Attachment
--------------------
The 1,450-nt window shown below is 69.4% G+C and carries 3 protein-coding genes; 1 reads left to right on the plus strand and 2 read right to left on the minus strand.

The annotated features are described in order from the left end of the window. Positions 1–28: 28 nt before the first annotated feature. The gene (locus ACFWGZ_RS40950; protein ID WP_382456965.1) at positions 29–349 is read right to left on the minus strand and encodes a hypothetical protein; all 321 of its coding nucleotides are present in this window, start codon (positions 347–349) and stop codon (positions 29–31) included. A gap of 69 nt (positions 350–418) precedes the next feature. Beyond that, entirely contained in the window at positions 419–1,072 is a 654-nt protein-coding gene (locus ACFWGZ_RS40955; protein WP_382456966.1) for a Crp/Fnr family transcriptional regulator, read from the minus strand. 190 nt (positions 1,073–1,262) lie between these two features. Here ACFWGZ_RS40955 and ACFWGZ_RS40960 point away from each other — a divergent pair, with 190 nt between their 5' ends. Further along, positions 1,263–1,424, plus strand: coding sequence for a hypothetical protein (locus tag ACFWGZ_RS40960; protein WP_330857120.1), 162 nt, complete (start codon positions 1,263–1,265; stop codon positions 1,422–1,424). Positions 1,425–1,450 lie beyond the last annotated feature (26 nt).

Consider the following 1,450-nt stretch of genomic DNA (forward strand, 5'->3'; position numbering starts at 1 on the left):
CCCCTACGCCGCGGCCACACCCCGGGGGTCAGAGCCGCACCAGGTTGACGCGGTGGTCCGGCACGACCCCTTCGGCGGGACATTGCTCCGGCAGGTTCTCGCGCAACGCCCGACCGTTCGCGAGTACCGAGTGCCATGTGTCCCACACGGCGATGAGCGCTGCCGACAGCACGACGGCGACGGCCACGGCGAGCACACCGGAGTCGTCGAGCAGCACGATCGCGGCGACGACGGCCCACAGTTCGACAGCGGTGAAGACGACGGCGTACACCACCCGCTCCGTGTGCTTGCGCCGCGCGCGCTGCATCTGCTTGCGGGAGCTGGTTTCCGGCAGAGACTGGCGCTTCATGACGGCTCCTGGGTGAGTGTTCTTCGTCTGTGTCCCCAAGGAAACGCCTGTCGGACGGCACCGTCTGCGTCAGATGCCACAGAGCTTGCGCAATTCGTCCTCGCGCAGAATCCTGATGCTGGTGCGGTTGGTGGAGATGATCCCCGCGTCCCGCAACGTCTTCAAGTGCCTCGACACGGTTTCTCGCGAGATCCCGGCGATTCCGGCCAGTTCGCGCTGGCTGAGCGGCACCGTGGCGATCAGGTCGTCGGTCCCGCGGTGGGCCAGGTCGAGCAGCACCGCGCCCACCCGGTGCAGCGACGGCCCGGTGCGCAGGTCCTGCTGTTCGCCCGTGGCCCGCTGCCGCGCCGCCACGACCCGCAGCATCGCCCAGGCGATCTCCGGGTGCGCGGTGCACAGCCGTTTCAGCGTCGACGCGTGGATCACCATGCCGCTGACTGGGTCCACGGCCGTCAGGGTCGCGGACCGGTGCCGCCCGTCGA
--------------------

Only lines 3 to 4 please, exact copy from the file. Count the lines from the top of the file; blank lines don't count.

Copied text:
Consider the following 1,450-nt stretch of genomic DNA (forward strand, 5'->3'; position numbering starts at 1 on the left):
CCCCTACGCCGCGGCCACACCCCGGGGGTCAGAGCCGCACCAGGTTGACGCGGTGGTCCGGCACGACCCCTTCGGCGGGACATTGCTCCGGCAGGTTCTCGCGCAACGCCCGACCGTTCGCGAGTACCGAGTGCCATGTGTCCCACACGGCGATGAGCGCTGCCGACAGCACGACGGCGACGGCCACGGCGAGCACACCGGAGTCGTCGAGCAGCACGATCGCGGCGACGACGGCCCACAGTTCGACAGCGGTGAAGACGACGGCGTACACCACCCGCTCCGTGTGCTTGCGCCGCGCGCGCTGCATCTGCTTGCGGGAGCTGGTTTCCGGCAGAGACTGGCGCTTCATGACGGCTCCTGGGTGAGTGTTCTTCGTCTGTGTCCCCAAGGAAACGCCTGTCGGACGGCACCGTCTGCGTCAGATGCCACAGAGCTTGCGCAATTCGTCCTCGCGCAGAATCCTGATGCTGGTGCGGTTGGTGGAGATGATCCCCGCGTCCCGCAACGTCTTCAAGTGCCTCGACACGGTTTCTCGCGAGATCCCGGCGATTCCGGCCAGTTCGCGCTGGCTGAGCGGCACCGTGGCGATCAGGTCGTCGGTCCCGCGGTGGGCCAGGTCGAGCAGCACCGCGCCCACCCGGTGCAGCGACGGCCCGGTGCGCAGGTCCTGCTGTTCGCCCGTGGCCCGCTGCCGCGCCGCCACGACCCGCAGCATCGCCCAGGCGATCTCCGGGTGCGCGGTGCACAGCCGTTTCAGCGTCGACGCGTGGATCACCATGCCGCTGACTGGGTCCACGGCCGTCAGGGTCGCGGACCGGTGCCGCCCGTCGA